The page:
US consumption drives the world's export markets. Consumer and government debt is up to our eyeballs. There are no more tricks (fiscal stimulants) left in **'s magic hat.

Our trading partners will have to make a collectve decision on how long to prop up the status quo, which is American dominance. They are already making plans to reduce their dependence on us. It will be painful, so they won't do it unless there's no other choice for them. If this happens, America will have to start over again, this time on a more level playing field.

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steve2470 Donating Member (1000+ posts) Send PM | Profile | Ignore Tue Feb-22-05 08:13 PM
Response to Original message
4. comments on this English article please
http://www.telegraph.co.uk/money/main.jhtml?xml=/money/...

Don't believe all the talk of catastrophe
By Simon English in NEW YORK

A casual reader of the business pages might have reached the understandable conclusion that America is on the brink of a catastrophe. Nearly all of the financial news from the US in the past three years has been bad.

There was a series of spectacular bankruptcies starting with Enron, accounting fraud seemingly everywhere and a stock market that has struggled to stay even. Lately, the talk is of a failing dollar and budget deficits that simply cannot be sustained.

Yet economists on Wall Street and elsewhere are almost universally optimistic about the near future.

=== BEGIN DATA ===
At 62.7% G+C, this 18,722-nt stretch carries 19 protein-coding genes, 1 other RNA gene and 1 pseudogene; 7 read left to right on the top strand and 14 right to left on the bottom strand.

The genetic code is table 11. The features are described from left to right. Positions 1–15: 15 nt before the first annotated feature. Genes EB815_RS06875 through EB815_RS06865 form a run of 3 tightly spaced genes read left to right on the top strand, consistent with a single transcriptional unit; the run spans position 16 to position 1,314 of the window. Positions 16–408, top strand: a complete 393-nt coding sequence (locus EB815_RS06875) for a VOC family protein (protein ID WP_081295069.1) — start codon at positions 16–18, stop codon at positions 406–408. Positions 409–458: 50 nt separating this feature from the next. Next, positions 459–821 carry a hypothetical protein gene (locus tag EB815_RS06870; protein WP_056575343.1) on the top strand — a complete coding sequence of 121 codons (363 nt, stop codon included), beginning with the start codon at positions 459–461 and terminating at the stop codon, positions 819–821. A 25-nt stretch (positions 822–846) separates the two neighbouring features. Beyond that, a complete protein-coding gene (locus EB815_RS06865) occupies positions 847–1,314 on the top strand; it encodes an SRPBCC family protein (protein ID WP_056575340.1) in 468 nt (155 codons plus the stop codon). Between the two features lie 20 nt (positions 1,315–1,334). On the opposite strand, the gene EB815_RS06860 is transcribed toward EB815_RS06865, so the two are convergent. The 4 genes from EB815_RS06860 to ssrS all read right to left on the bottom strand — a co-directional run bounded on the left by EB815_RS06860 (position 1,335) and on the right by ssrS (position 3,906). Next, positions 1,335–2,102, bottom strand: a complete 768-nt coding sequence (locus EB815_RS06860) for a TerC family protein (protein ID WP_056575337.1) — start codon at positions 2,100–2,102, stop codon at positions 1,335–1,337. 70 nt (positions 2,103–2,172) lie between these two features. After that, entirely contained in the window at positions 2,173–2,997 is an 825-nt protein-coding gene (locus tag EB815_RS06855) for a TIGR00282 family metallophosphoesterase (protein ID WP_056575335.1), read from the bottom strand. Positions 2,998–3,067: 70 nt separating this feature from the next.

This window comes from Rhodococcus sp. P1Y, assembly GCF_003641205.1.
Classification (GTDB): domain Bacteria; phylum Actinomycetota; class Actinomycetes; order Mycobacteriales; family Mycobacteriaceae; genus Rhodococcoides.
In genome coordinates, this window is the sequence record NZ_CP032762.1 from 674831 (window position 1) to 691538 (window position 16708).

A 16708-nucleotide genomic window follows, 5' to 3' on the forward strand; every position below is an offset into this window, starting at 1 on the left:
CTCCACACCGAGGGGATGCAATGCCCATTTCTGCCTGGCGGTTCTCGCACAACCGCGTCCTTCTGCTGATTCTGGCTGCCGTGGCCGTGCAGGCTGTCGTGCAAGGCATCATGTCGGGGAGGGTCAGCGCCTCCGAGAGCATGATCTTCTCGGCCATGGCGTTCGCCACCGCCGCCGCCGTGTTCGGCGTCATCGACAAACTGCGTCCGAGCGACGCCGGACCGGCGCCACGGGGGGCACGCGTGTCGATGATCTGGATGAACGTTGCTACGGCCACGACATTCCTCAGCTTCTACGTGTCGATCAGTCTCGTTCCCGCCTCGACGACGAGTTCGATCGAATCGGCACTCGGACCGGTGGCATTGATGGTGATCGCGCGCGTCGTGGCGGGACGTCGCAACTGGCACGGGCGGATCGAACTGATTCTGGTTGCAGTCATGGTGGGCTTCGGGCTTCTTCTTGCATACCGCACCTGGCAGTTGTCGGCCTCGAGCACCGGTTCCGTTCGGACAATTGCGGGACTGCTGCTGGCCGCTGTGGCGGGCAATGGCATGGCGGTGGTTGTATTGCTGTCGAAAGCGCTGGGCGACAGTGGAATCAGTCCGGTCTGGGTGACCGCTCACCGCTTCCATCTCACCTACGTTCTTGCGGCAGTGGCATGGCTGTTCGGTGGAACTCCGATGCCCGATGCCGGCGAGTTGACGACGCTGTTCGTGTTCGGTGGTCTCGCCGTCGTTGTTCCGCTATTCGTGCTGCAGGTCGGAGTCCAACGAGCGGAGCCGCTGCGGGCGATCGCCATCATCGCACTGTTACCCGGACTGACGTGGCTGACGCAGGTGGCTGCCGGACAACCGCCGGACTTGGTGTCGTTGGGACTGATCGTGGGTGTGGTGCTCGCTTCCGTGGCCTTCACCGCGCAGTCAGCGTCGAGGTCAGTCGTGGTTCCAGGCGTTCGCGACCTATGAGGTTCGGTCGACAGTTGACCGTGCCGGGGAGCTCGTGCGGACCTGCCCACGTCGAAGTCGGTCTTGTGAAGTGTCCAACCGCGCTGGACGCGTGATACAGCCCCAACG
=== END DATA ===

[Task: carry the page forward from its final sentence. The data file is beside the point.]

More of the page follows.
<snip>

Comments about this article please ?
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SpiralHawk Donating Member (1000+ posts) Send PM | Profile | Ignore Tue Feb-22-05 08:25 PM
Response to Reply #4
9. Administration Experts Agree: Everything is just fine.
For the Republican rich.


"Reality is that which, when you no longer believe in it, still exists." -Phillip K. Dick
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ClarkUSA Donating Member (1000+ posts) Send PM | Profile | Ignore Tue Feb-22-05 08:50 PM
Response to Reply #4
12. UK Telegraph is a rightwing rag
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Toots Donating Member (1000+ posts) Send PM | Profile | Ignore Tue Feb-22-05 08:53 PM
Response to Reply #4
14. And Hoover said "Prosperity is just around the corner"
:shrug:
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serryjw Donating Member (1000+ posts) Send PM | Profile | Ignore Tue Feb-22-05 09:08 PM
Response to Reply #4
15. All I know.....
Is my millionarire friends(dems) have their money in Euros.if that means anything...I have no money, so I plan on working until I drop.
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tsuki Donating Member (1000+ posts) Send PM | Profile | Ignore Tue Feb-22-05 09:34 PM
Response to Reply #4
17. I have grown to believe that the optimism is related to the cash
infusion to the stock market of the social security money. Trillions to boost the market. I have no evidence, no documentation, just the belief that if a man were starving by the side of the road, there is not a Bush born that would throw him a crust. Now, why is Bush "worried" about American's social security payments?